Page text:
The relationship between drugs, pesticides, and cancer

1)Drugs and cancer.

Like other chemical substances, a small number of drugs may also be carcinogenic. Due to their therapeutic characteristics, sometimes large doses are needed, and they are often used for extended periods. However, they are still used to treat diseases such as cancer when the potential benefit of their therapeutic effect exceeds the possible risk of cancer development.

The relationship between drugs, pesticides, and cancer
The relationship between drugs, pesticides, and cancer

A few types of drugs have been proven to be carcinogenic to humans, while others have been shown to cause cancer in animals or have experimental evidence of inducing mutations, raising suspicions of being carcinogenic. Establishing a thorough identification of drugs and monitoring their main effects is an effective measure to detect the risk of drug-induced cancer. In clinical practice, if drugs with carcinogenic properties are used, it is crucial to strictly control their indications and conduct appropriate follow-up observations.

2)What is the relationship between pesticide residues and cancer?

Pesticide residues refer to the pesticides remaining in or on food after application, including the pesticide itself, metabolites, degradation products, and toxic impurities. The toxic effects caused by humans consuming food with pesticide residues are called pesticide residue toxicity. In China, the main pesticide species that cause pesticide residue poisoning are organophosphorus pesticides and carbamate pesticides, such as omethoate, methomyl, malathion, methamidophos, monocrotophos, fenobucarb, carbaryl, and thiocarbamate. These pesticides can block the transmission of neurotransmitters, causing muscle paralysis and poisoning. If farmers violate pesticide use regulations, abuse highly toxic and severely toxic pesticides prohibited by the government for vegetables and fruits, or violate safety interval regulations, applying pesticides near the harvest period, pesticide residues will be caused in vegetables and fruits. Some pesticides have potential carcinogenicity, and pesticide pollution of soil may also be related to cancer incidence in the population. For example, hexachlorocyclohexane may increase the incidence of colon cancer and lung cancer, and DDT and other organochlorine pesticides can cause cancer in experimental mice. Because organochlorine pesticides have strong accumulation properties, they pose a potential carcinogenic risk to humans.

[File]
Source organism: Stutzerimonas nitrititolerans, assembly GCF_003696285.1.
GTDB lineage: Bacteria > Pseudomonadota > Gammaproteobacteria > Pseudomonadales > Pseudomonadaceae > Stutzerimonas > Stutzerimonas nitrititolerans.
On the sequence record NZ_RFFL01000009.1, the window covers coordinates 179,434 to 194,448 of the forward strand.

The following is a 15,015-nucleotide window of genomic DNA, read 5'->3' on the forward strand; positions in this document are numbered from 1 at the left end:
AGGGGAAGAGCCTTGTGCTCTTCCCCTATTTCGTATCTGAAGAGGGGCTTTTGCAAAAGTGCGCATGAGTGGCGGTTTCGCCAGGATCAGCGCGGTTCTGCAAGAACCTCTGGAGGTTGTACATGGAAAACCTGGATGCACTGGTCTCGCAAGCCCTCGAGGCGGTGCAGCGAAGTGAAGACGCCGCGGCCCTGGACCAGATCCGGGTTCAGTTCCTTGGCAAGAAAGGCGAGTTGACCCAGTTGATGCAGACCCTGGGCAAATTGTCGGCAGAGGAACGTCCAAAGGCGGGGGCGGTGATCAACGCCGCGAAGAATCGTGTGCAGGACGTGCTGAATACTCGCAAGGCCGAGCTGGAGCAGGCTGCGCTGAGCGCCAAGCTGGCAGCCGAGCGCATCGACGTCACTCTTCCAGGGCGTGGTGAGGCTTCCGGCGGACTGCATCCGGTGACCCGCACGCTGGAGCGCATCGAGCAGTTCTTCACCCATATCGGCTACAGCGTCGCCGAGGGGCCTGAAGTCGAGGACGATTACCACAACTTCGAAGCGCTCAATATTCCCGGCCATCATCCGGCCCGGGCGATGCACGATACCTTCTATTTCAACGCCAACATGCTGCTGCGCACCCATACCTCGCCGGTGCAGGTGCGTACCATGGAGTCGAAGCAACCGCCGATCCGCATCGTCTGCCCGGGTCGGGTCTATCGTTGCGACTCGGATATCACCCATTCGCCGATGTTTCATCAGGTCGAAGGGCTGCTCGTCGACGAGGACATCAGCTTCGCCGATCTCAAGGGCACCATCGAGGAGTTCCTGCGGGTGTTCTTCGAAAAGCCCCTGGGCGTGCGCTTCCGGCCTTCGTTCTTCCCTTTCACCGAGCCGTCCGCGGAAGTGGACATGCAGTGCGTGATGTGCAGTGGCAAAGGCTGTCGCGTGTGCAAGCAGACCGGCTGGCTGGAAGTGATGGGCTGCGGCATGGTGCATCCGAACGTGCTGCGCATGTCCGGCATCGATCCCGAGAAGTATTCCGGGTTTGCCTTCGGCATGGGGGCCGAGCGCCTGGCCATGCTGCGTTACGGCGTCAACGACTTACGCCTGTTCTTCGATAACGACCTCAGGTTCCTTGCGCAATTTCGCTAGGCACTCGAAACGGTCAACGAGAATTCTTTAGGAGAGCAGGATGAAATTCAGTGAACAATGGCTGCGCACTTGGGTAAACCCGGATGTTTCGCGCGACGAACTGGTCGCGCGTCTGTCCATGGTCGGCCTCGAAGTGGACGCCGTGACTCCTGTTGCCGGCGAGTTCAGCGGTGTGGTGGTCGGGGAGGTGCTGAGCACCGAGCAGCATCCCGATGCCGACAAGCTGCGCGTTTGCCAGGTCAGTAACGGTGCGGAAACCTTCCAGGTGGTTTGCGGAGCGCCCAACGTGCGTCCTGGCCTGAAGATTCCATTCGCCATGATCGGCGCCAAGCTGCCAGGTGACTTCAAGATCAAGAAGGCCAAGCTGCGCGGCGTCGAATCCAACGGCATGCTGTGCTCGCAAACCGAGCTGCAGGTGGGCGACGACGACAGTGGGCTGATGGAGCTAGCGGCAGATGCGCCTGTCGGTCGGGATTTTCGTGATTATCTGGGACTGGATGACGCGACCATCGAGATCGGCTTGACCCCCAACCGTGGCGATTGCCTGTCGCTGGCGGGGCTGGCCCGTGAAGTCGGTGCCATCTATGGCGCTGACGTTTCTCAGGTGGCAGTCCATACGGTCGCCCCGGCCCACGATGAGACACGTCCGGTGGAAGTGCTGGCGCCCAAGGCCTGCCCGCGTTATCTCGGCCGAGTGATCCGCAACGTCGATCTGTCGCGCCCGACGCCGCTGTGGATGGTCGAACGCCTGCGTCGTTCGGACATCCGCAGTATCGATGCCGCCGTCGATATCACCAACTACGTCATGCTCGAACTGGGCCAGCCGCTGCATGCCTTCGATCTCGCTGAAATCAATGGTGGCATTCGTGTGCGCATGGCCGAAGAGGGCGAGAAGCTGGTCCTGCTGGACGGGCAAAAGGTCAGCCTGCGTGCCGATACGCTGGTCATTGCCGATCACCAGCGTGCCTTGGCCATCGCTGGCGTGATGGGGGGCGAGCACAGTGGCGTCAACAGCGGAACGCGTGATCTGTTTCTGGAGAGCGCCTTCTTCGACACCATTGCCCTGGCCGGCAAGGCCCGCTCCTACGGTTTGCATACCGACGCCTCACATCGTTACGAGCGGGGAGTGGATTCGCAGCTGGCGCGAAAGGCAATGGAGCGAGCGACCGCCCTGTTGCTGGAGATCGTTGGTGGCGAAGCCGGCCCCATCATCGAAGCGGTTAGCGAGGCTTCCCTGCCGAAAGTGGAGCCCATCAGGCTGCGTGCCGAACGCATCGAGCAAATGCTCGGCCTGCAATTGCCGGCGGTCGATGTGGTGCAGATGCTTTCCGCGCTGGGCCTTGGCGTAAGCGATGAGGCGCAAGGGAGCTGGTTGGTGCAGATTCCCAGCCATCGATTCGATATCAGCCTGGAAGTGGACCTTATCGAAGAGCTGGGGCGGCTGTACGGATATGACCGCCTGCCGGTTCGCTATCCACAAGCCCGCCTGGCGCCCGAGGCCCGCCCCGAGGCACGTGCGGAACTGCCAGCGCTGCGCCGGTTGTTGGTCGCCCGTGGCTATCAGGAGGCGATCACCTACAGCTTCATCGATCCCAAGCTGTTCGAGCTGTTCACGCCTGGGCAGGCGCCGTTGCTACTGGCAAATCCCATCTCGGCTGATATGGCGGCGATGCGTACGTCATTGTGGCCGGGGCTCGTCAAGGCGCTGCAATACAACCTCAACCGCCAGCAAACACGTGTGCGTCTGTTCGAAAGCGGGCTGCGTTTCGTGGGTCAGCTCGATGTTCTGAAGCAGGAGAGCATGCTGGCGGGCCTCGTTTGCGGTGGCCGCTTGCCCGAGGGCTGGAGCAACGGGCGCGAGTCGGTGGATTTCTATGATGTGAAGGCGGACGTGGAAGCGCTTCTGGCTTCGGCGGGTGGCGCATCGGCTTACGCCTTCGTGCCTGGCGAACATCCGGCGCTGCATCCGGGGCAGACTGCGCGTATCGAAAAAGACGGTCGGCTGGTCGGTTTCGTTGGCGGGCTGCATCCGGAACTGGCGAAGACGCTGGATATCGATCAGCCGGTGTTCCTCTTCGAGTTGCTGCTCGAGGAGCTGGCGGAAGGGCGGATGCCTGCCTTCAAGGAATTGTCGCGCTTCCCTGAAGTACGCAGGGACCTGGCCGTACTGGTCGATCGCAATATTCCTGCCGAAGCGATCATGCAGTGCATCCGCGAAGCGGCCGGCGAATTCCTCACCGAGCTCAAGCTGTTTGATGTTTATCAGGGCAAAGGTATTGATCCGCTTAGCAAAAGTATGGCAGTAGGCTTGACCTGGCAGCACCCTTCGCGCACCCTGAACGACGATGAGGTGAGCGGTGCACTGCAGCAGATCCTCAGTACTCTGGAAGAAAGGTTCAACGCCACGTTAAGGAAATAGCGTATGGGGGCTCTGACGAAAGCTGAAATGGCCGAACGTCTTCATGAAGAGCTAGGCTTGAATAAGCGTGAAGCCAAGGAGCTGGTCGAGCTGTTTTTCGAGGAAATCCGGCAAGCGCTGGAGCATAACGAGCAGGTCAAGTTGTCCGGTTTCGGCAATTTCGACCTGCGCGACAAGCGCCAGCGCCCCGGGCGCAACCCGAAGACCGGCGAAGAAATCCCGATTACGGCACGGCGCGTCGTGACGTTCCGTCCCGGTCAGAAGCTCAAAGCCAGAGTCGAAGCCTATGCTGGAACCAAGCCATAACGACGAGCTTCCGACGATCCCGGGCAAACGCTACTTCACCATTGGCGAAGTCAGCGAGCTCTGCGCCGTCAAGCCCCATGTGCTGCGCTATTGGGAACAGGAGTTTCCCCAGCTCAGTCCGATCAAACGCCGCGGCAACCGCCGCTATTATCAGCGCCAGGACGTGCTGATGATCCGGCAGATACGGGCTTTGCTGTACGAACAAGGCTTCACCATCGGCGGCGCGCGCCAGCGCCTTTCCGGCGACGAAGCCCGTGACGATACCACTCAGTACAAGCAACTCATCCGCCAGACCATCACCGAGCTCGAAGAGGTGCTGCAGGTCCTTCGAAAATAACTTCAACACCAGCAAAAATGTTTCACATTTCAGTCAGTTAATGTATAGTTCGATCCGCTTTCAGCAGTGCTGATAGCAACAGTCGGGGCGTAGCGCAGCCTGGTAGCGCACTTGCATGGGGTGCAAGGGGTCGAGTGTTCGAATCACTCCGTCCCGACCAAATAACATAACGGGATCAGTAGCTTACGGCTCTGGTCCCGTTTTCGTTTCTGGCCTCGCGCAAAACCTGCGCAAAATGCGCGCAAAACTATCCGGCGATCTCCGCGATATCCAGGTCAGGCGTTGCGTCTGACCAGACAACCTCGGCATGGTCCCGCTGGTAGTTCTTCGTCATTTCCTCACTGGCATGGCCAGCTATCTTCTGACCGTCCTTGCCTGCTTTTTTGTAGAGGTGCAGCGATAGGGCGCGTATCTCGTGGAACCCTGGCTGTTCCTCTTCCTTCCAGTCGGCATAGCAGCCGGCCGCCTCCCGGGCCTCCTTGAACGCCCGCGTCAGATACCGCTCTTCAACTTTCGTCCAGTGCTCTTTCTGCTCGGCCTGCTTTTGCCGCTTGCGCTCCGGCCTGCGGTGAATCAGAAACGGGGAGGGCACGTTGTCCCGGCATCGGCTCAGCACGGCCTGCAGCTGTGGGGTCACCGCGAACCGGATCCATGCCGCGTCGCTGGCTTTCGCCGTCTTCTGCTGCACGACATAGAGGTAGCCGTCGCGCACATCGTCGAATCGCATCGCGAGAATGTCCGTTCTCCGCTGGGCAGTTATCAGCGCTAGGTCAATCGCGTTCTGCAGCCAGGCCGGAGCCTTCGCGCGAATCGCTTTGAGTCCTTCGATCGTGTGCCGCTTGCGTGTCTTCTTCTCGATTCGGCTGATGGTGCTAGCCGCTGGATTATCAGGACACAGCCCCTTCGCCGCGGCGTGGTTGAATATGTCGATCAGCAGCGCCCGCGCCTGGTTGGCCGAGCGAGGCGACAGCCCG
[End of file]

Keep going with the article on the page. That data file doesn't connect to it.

The Chinese pesticide residue limit standards were established in the late 1980s and early 1990s, stipulating that highly toxic and toxic pesticides such as methamidophos, parathion, phorate, fenthion, and malathion must not be used for vegetables and fruits, and should not be detected in them. In July 2002, Beijing issued the “Vegetable Safety and Health Requirements,” prohibiting the use of 41 pesticides including temephos, omethoate, strychnine, and others on vegetables. The standards set maximum residue limits for 20 pesticides, with malathion not detectable, hexachlorocyclohexane not exceeding 0.2 mg per kg of vegetables, and DDT not exceeding 0.1 mg, among others. In 2000, the health department sampled 235 vegetable samples from 10 provinces and cities, and the Beijing Center for Disease Control and Prevention tested 329 vegetable samples in the first half of 2001, finding that a small amount of pesticides prohibited by the state remained on the surfaces of some vegetables.

Consumers can wash off water-soluble pesticides adhering to the surfaces of vegetables and fruits by running water, or clean them with detergent for pesticides with poor water solubility. Additionally, peeling can remove pesticide residues from the surfaces of some vegetables and fruits. However, for internally absorbed pesticides, such as organophosphorus pesticides, which can penetrate into the roots, stems, and leaves of vegetables, there is currently no simple method for consumers to remove them. This requires the government to strengthen monitoring and implement comprehensive management. Many local governments have established on-site testing mechanisms in the market, teaching farmers scientific knowledge of pesticide use.

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